The entire process of moving a drug from design to clinical trials takes 10 to 12 years on average.
Deciding whether a drug is ready for clinical trials (the so-called move from bench to bedside) involves extensive preclinical studies that yield preliminary efficacy, toxicity, pharmacokinetic and safety information. Wide doses of the drug are tested using in vitro (test tube or cell culture) and in vivo (animal) experiments, and it is also possible to perform in silico profiling using computer models of the drug–target interactions. As in clinical trials, there are certain types of trials that have to be done, such as toxicology studies in most cases, and other trials that are specific to the particular study compound or question.
Phase 0 clinical trial
Phase 0 involves exploratory, first-in-human (FIH) trials that are run according to FDA guidelines. Also called human microdose studies, they have single sub-therapeutic doses given to 10 to 15 subjects and yield pharmacokinetic data or help with imaging specific targets without introducing pharmacological effects. Pharmaceutical companies perform Phase 0 studies to decide which of their drug candidates has the best pharmacokinetic parameters in humans.
Phase I trials are the first tests of a drug with a small number of healthy human subjects. Patients are generally only used if the mechanism of action of a drug indicates that it will not be tolerated in healthy people. They are primarily designed to assess the safety and tolerability of a drug, but the pharmacokinetics and, if possible, the pharmacodynamics are also measured. The typical Phase I trial has a single ascending dose (SAD) design, meaning that subjects are dosed in small groups called cohorts. Each member of a cohort might receive a single dose of the study drug or a placebo. A very low dose is used for the first cohort. The dose is then escalated in the next cohort if safety and tolerability allow. Dose escalation is stopped when maximum tolerability and/or maximum exposure is reached. SAD studies are usually followed by multiple ascending dose (MAD) studies, which have a very similar design, with cohorts and escalating doses. The only difference is that the subjects receive multiple doses of the study drug or placebo. While safety and tolerability are still important endpoints, the multiple dose setting often allows first investigations of the pharmacodynamic effects in addition to the pharmacokinetics. Depending on the risk potential and the safety and tolerability revealed by the SAD study, many MAD studies may already involve patients rather than healthy individuals. That said, it is important to enrol a relatively healthy patient population with as few complications and concomitant diseases as possible.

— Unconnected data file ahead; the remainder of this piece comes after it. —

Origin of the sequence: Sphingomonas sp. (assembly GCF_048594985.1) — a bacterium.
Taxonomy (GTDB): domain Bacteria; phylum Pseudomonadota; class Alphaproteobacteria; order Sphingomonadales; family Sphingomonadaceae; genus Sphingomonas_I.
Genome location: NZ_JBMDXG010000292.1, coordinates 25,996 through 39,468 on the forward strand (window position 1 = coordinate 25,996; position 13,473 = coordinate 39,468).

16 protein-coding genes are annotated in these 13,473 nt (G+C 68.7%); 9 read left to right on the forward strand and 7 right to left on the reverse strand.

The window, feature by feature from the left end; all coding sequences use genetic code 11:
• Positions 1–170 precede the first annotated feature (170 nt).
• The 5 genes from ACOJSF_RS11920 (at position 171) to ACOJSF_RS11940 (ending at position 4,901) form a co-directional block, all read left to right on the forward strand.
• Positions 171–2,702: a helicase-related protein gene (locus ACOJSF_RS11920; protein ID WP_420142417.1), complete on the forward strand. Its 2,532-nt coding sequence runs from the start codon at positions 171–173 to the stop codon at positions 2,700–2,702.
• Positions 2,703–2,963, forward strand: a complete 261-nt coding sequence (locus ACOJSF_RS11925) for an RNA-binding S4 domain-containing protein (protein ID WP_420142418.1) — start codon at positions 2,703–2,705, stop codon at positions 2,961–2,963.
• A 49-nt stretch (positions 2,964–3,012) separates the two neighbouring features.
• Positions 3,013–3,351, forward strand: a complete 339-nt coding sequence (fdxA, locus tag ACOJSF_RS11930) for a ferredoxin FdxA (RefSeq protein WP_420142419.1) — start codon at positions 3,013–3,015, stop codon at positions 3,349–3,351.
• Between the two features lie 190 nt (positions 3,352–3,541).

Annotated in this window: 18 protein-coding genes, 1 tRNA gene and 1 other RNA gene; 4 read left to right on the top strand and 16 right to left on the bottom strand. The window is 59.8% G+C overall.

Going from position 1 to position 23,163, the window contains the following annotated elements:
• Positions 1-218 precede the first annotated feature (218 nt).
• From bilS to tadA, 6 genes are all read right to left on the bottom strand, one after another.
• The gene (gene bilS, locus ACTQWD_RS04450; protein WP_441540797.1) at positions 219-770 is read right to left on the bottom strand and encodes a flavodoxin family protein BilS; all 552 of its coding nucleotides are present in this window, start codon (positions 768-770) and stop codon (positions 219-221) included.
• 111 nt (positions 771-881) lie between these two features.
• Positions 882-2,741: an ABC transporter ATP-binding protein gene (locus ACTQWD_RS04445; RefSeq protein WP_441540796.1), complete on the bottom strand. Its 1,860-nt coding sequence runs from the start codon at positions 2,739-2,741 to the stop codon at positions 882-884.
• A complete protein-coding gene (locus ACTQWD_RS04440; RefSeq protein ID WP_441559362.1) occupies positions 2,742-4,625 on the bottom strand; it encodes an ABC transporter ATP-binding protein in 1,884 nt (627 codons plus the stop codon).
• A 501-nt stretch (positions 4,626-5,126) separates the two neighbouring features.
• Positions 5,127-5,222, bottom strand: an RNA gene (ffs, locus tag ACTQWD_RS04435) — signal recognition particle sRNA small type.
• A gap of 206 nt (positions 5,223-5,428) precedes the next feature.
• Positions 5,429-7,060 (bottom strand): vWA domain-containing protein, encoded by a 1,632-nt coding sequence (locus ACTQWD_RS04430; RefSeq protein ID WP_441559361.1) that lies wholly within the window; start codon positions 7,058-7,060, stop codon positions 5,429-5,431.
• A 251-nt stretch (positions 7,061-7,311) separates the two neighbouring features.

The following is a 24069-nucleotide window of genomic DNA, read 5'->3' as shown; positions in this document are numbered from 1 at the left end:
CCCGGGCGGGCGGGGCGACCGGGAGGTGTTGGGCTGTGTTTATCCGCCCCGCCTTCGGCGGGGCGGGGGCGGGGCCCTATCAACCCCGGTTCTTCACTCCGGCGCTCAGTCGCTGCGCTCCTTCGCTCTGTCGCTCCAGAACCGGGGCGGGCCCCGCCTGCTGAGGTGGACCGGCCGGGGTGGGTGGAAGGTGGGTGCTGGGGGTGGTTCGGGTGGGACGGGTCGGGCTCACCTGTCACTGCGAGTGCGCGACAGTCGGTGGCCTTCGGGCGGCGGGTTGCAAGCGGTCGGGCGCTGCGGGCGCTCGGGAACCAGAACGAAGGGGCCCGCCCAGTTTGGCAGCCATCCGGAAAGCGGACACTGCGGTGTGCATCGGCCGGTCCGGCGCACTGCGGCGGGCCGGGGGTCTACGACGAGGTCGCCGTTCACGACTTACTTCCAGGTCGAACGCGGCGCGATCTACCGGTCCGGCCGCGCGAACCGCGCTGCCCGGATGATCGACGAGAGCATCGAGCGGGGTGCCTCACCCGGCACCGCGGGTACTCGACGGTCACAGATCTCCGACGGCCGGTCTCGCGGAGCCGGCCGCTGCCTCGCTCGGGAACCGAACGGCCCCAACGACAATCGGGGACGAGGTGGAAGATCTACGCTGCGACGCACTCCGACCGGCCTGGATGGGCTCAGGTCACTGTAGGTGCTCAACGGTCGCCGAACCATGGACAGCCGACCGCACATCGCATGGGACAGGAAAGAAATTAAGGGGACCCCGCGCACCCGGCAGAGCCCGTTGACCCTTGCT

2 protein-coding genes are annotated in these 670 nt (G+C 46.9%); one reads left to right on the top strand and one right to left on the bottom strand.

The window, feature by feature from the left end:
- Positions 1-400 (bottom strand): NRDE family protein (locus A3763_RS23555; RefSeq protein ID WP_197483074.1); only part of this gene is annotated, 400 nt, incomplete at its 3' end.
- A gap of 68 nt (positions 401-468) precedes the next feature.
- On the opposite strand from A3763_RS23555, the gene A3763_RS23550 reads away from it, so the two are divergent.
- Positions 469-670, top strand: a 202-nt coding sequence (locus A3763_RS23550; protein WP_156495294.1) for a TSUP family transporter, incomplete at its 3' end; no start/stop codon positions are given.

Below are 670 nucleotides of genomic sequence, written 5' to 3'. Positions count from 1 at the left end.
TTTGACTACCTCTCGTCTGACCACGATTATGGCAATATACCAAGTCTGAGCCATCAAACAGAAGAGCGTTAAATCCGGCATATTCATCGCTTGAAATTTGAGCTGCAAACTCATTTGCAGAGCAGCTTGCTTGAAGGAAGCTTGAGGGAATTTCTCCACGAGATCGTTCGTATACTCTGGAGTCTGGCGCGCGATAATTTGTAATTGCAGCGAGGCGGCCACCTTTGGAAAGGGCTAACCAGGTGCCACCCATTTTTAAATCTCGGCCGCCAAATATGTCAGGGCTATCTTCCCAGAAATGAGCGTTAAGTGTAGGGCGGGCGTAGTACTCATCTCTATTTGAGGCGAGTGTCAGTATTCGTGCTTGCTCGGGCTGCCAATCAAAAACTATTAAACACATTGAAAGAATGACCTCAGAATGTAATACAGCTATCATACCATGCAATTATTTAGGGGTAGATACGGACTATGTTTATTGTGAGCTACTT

Phase II trials are performed on larger groups of patients and are designed to assess the efficacy of the drug and to continue the Phase I safety assessments. Most importantly, Phase II clinical studies help to establish therapeutic doses for the large-scale Phase III studies.